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Icahn takes his seat at Yahoo table

Icahn takes his seat at Yahoo table

Yahoo's reconstituted board is expected to meet for the first time on Tuesday, with activist member Carl Icahn committed to renewing the pressure for a deal with Microsoft.

Mr Icahn, the billionaire investor, and two allies were elected after Yahoo's annual meeting on August 1 in a deal that ended a proxy fight he had led to unseat the board.

"Yahoo is a really great company but I think they have to do something with Microsoft or Google is going to kill them," he told CNBC television on Friday.

However, his first chance to influence such decisions comes as Yahoo is about to begin an advertising deal with Google and Jerry Yang, chief executive, is scheduled to advance his strategy for a standalone Yahoo.

Yahoo's controversial advertising partnership with Google is due to go live by Thursday. An agreement they signed in June - ending Microsoft's interest in the company - required the arrangement to be activated within 105 days.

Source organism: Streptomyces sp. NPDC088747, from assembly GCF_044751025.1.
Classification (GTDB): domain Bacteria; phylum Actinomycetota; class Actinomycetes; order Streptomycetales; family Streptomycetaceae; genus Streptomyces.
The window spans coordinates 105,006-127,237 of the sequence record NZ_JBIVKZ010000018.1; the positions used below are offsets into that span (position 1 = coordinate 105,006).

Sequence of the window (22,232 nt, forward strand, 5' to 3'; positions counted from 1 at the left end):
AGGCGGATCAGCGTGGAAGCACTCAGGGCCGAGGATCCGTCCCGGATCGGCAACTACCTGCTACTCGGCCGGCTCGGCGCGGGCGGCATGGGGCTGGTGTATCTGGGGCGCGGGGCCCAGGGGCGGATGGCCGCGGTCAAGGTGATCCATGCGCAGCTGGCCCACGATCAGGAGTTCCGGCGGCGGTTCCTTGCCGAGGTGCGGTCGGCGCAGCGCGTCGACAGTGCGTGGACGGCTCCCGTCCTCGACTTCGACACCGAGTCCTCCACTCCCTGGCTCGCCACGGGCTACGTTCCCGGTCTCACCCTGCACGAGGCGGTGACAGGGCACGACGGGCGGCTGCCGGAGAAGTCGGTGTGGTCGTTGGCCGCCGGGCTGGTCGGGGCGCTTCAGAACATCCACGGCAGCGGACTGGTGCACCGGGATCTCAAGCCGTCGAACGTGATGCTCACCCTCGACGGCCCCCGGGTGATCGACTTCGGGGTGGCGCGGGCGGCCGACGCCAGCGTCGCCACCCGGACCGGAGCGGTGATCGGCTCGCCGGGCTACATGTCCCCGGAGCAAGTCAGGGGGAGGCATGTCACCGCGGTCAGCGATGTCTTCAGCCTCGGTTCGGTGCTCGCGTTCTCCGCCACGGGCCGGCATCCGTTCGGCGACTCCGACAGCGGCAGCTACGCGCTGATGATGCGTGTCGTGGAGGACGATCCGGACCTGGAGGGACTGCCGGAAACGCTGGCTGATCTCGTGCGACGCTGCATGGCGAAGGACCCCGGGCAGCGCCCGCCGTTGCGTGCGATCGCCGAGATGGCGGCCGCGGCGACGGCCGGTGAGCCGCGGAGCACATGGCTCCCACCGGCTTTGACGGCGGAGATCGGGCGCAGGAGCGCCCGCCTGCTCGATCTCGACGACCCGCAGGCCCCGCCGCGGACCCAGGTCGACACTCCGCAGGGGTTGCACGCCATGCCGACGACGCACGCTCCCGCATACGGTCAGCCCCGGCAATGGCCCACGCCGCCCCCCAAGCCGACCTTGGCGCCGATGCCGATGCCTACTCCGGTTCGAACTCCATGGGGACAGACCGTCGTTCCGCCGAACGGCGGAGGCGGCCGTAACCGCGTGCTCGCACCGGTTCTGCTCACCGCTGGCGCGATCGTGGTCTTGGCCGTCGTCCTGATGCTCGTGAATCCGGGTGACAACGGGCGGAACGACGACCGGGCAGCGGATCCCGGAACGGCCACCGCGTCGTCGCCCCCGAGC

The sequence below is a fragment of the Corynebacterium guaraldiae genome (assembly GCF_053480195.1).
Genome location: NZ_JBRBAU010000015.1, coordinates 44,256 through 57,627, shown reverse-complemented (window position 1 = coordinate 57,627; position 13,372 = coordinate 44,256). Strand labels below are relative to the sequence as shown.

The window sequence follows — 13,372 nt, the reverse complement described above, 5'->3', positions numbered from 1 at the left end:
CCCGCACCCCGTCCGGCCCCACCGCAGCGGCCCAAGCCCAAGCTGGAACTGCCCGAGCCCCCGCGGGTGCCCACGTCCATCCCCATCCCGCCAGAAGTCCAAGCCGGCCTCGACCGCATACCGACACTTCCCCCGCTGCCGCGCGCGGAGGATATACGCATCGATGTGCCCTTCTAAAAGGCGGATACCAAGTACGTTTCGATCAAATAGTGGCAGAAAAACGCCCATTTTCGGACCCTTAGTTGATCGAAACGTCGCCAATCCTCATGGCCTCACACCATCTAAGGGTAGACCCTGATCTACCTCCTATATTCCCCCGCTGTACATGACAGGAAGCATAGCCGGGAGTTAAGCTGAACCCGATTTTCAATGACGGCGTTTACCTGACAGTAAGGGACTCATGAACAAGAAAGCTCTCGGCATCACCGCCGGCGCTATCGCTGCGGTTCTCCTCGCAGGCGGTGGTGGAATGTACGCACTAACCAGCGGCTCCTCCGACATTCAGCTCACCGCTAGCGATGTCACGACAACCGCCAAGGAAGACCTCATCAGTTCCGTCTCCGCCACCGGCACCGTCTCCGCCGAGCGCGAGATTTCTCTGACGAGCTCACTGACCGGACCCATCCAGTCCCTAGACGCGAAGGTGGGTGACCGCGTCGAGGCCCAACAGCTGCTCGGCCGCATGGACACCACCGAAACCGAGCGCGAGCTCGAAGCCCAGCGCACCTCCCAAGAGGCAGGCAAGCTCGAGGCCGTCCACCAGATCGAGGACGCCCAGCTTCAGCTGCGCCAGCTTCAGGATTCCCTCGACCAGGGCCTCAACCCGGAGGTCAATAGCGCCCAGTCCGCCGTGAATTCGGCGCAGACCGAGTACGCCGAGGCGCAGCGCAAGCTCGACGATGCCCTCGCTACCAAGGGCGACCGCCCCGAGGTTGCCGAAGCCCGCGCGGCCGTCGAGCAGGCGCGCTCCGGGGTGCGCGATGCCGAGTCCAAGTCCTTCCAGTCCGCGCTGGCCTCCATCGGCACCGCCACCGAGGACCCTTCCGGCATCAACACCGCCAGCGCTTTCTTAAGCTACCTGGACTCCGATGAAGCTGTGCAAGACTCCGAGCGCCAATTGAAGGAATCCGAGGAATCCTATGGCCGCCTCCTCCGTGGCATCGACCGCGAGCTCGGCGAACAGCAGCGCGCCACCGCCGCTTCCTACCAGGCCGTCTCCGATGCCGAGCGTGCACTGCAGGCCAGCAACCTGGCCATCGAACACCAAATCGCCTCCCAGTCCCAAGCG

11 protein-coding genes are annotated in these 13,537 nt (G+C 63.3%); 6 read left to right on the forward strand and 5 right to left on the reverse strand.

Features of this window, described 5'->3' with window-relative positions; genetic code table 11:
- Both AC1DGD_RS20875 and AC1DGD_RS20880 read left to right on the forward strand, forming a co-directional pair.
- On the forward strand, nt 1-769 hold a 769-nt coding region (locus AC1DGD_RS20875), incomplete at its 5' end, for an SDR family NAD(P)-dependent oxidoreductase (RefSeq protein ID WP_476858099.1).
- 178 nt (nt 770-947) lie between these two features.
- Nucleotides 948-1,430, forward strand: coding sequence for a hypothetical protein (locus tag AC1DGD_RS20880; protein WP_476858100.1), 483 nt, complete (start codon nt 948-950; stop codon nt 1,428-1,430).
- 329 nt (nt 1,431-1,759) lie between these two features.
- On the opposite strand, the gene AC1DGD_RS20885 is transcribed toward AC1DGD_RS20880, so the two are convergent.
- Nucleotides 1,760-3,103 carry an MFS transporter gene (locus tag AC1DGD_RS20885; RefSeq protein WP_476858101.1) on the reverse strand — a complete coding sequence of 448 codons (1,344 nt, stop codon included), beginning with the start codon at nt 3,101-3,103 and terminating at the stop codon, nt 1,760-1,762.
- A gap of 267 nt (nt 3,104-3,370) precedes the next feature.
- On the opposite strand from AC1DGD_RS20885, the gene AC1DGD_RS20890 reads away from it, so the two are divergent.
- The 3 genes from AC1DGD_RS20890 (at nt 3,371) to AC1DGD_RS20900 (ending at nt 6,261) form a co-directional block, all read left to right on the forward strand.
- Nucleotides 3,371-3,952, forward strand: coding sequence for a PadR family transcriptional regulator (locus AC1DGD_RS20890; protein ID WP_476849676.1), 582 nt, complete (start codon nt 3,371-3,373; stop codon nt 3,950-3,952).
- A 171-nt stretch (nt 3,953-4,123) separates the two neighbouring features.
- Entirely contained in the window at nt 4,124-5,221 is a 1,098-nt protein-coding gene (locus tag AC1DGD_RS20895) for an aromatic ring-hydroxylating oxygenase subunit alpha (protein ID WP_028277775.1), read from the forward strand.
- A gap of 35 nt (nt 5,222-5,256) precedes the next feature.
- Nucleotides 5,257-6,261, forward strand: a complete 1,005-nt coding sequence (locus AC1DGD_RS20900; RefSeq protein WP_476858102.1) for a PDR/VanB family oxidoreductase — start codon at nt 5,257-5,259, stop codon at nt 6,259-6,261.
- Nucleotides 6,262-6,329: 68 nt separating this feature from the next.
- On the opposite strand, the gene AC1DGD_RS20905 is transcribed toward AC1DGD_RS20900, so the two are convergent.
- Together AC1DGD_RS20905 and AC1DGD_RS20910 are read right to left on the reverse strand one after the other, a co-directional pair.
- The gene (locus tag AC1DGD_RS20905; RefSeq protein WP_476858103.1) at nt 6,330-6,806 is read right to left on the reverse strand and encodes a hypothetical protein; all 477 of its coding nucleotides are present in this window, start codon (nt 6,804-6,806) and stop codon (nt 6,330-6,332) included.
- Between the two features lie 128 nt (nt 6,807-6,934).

The agreement, where Google will place some of the advertisements on Yahoo's search results pages, has led to scrutiny by the European Commission and has been the subject of complaints from US advertisers to the Department of Justice and from the World Association of Newspapers.

While the board meeting may discuss the opposition to the deal and the chances of an antitrust investigation, both parties appear determined to go ahead.

Eric Schmidt, Google chief executive, said last week he was committed to the deal, although he put a date of October on the launch.

Jerry Yang will address advertising executives in New York on Wednesday in the major Advertising Week event. He will push Yahoo's Amp platform, designed to improve the efficiency of placing adverts on Yahoo and partners' networks.

Yahoo is also understood to be still in talks with Time Warner over a combination with its AOL online service.

Without naming Yahoo specifically, Jeffrey Bewkes, Time Warner chief executive, said last week all interested parties had been looking at "what kind of scale combination would improve the operating and strategic positioning of AOL and other internet players. That probably will get decided fairly soon".

Yahoo said on Friday: "As a policy, we don't comment on board activities," in response to a query about Tuesday's reported meeting.

Mr Icahn replaced Bobby Kotick, Activision Blizzard chief executive, on the Yahoo board and his nominees - former Viacom chief executive Frank Biondi, and former Nextel chief executive John Chapple - were appointed to an expanded 11-member board.

By Chris Nuttall

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